Speed dynasty commemorated
A blue plaque has been erected to remind people of the family with racing blood coursing through its veins
In November an English Heritage blue plaque was unveiled at Canbury School, Kingston-upon Thames, in memory of Sir Malcolm and Donald Campbell, the father and son who between them set 10 Land Speed Records and 11 records on water.
Malcolm was born in Kent in March 1885 and started racing in 1910. In 1921 when driving a Darracq in a race at Brooklands he suffered the first of many near-fatal accidents. The car was christened ‘Blue Bird’ after a stage play by Maurice Maeterlinck, and the name was used for all his subsequent cars and boats, and later those raced by Donald. Malcolm Campbell first broke the Land Speed Record on Pendine Sands, in Carmarthenshire, in September 1924, and in the following July, on the same course, he was the first driver to exceed 150mph. The late 1920s saw him compete repeatedly for the record with Sir Henry Segrave, the two men swapping the honours several times. The ninth and last Land Speed Record, at the Utah salt flats in 1935, saw him in a Rolls-Roycepowered car, again named ‘Bluebird’, in which he became the first person exceed 300mph. He then turned his attention to breaking the Water Speed Record which he did four times between 1937-39 in a to hydroplane named ‘Bluebird’, like his racing cars. On the last occasion he reached 141.74mph on Coniston Water in the Lake District.
During the Second World War he worked for Combined Operations but subsequently he suffered from glaucoma — possibly from not wearing goggles during his record attempts. He died in his Surrey home in 1948.
Donald followed in his father’s footsteps, making his first unsuccessful attempt on the then American-held Water Speed Record in August 1949. Six years later he took this record in a new jet-powered boat named ‘Bluebird’ to 202.32mph on Coniston Water.
This was followed by further records in speedboats, achieving 260.32mph in May 1959. He then returned to Land Speed Records, taking the prize at Lake Eyre salt flats in Australia with a speed of 403.14mph in the fourwheel-drive gas turbine car. Back to the water, on which he raised the record to 276.33mph on Lake Dumbleyung, Western Australia, on New Year’s Eve in 1964. He was the first and so far only driver to set both records in a single calendar year. These triumphs were an improvement on his father’s attempts but on January 4, 1967 his life and career ended when he was killed in the attempt to raise the record on Coniston Water. The wreckage of his last ‘Bluebird’ and his body were only recovered in 2001.
Donald’s daughter Gina went on to race and set records in power boats, while his nephew Don Wales holds the Electric Speed Record.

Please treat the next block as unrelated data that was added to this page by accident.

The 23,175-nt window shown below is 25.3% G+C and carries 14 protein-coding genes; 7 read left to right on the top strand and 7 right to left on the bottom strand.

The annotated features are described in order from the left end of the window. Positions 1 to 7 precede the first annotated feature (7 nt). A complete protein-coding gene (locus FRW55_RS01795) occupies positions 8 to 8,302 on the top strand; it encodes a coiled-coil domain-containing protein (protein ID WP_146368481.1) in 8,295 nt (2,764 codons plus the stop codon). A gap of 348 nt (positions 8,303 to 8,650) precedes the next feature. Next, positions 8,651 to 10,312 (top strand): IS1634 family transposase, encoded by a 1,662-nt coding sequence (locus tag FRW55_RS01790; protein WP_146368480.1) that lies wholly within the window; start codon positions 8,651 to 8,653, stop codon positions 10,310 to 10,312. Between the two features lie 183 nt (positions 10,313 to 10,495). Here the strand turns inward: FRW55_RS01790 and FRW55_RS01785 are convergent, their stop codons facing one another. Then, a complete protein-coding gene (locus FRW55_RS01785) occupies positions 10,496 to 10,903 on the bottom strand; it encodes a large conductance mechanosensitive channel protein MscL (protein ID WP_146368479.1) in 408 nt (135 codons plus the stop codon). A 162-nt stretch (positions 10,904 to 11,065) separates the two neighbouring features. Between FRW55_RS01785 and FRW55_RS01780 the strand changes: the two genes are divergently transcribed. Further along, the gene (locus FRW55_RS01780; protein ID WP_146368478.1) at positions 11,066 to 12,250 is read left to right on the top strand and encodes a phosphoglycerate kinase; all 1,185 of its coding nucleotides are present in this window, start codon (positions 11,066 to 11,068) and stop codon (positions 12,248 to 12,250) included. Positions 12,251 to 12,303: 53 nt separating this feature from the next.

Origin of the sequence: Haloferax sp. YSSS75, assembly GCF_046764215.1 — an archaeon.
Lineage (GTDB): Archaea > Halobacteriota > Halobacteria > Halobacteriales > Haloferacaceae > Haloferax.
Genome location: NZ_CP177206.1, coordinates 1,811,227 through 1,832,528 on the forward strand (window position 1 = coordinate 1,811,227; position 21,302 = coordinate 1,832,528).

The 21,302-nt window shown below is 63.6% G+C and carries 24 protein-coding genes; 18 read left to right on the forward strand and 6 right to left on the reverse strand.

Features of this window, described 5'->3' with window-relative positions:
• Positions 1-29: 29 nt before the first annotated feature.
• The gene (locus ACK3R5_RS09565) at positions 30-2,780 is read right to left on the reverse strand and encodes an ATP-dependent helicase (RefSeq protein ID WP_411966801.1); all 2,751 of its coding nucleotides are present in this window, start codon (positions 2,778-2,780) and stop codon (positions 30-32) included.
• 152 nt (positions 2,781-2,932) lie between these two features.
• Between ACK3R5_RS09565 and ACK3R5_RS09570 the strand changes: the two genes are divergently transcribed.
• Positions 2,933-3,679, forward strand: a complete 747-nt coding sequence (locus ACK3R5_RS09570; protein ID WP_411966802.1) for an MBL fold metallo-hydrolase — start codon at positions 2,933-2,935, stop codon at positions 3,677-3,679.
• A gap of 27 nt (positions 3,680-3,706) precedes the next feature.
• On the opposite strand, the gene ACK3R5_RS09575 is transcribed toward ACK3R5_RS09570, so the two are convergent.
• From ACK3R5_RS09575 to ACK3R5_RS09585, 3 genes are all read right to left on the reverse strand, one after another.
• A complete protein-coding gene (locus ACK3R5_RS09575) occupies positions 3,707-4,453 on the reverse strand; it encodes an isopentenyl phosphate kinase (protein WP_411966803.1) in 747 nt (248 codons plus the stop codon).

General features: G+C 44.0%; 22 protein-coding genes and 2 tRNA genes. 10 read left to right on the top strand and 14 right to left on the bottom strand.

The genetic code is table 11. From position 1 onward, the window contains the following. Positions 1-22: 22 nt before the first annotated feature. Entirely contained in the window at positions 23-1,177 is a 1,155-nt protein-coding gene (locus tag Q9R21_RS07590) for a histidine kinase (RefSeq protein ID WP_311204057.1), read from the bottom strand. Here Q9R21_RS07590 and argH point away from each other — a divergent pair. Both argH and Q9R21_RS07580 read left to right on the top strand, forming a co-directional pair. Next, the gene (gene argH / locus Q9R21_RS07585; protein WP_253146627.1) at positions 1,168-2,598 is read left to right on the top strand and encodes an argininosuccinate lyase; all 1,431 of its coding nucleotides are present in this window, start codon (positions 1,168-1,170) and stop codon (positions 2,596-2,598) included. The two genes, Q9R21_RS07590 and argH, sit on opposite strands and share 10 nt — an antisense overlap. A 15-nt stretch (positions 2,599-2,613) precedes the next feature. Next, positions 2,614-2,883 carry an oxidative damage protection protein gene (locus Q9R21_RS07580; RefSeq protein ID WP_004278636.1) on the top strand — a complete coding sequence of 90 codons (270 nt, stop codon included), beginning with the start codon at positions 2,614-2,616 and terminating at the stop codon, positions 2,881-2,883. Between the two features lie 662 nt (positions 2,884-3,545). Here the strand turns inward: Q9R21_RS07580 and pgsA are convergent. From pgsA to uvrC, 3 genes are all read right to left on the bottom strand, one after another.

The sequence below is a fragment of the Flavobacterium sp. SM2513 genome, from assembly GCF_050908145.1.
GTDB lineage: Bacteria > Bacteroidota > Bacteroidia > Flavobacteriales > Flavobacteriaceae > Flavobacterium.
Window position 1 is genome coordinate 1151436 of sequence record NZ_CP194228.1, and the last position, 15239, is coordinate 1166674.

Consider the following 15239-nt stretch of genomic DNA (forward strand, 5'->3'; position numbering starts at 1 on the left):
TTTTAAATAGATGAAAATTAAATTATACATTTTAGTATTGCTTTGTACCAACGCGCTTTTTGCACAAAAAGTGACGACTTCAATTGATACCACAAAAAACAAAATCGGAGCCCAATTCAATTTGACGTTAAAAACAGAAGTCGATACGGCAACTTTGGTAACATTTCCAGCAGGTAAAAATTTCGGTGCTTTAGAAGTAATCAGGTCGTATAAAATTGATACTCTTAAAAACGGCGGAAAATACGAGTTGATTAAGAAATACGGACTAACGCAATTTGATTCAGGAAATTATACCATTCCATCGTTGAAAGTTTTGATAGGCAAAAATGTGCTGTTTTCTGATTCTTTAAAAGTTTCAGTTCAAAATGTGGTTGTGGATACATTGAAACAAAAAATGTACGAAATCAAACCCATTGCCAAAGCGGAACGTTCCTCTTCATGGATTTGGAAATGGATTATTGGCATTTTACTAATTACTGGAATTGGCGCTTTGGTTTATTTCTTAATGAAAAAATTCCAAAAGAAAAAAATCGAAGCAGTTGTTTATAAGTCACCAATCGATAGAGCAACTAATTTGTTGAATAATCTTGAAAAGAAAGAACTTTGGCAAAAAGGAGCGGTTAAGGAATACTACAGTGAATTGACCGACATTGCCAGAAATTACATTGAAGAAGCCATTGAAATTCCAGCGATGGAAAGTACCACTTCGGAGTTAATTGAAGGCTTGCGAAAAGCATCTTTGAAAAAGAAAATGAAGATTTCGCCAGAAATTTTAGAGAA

Malcolm Campbell lived in and around London but the only house where he and his son could be commemorated together is Canbury, a detached house on Kingston Hill dating from the late nineteenth century, which is now used as a school. This is where Donald was born in March 1921. His parents had hoped to live there for many years but Malcolm became restless and late in 1922 they moved to Povey Cross, near Horley, Surrey. At one time Kingston Hill was the address of Campbell, John Cobb, Sir Henry Segrave, Archie Frazer-Nash and Kenelm Lee Guinness, whose KLG spark plug factory was down the hill by the Robin Hood roundabout.
Unveiled by Don Wales, the grandson of Sir Malcolm, the new plaque will help to keep their names and achievements in the public eye.
Brooklands’ uphill challenge
In 1909 Major F Lindsay Lloyd took over from Ernst de Rodakowski as Clerk of the Course for Brooklands circuit. He had a sound knowledge of electrical and civil engineering and went into his new task with enthusiasm. He did not retire until well after the First World War and did more than words can tell for the Surrey Track. He was also well liked for his keenness and his discipline.
His first new venture was to have a Test Hill built from the top of the Finishing Straight opposite the Paddock and up the Members’ Hill. It was a concrete strip wide enough to accommodate a car, totalling 352rt 3in long, with an average gradient of 1 in 5.027. Because there was a road from the top to the bridge over the banking for spectators to reach the Hill from the entrances, drivers could continue back to the Paddock after making an ascent. With the new Holden electrical timing apparatus now in operation, Brooklands offered the industry a valuable testing ground, which the Test Hill enhanced. I believe the first car to try a climb failed ignominiously; then an 18/22hp Armstrong-Whitworth went up, then down to test its brakes. On March 26 the first certificate was issued stating that Kidner’s 20hp Vauxhall had climbed from a standing start in 15.041seconds. When RGJ Nash’s Frazer Nash established the ultimate hill record of 7.45sec in 1932, it became airborne for a short distance at the top as he was going so fast.
The Test Hill was in frequent use thereafter by the motor industry and by private motorists who wished to establish and then improve on their own ‘to the top’ time. There was a small charge for the public to use it though members could use it for free, but all received a certificate which recorded their ascent time. The Test Hill also became increasingly incorporated into the courses for road car trials. In 1925 the Junior Car Club organised an event involving the Test Hill called the High Speed Trial, in which competitors were asked not only to negotiate the major portion of the Outer Circuit, but were required to turn off at the Paddock return road and hairpin on to this delightful road section at the bridge leading to the top of the Test Hill, down which, in single file and under a strict speed limit, they would then descend to the Finishing Straight, there to commence another joyous lap.